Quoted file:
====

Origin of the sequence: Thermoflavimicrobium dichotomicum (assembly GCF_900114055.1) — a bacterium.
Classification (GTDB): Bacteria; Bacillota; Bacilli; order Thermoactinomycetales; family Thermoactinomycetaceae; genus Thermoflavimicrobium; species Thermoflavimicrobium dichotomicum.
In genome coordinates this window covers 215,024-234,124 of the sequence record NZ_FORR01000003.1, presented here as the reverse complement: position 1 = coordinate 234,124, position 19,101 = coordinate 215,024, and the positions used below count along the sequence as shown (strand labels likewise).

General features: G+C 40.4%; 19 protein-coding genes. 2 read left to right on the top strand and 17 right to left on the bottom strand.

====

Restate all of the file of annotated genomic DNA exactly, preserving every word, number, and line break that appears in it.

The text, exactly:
Origin of the sequence: Thermoflavimicrobium dichotomicum (assembly GCF_900114055.1) — a bacterium.
Classification (GTDB): Bacteria; Bacillota; Bacilli; order Thermoactinomycetales; family Thermoactinomycetaceae; genus Thermoflavimicrobium; species Thermoflavimicrobium dichotomicum.
In genome coordinates this window covers 215,024-234,124 of the sequence record NZ_FORR01000003.1, presented here as the reverse complement: position 1 = coordinate 234,124, position 19,101 = coordinate 215,024, and the positions used below count along the sequence as shown (strand labels likewise).

General features: G+C 40.4%; 19 protein-coding genes. 2 read left to right on the top strand and 17 right to left on the bottom strand.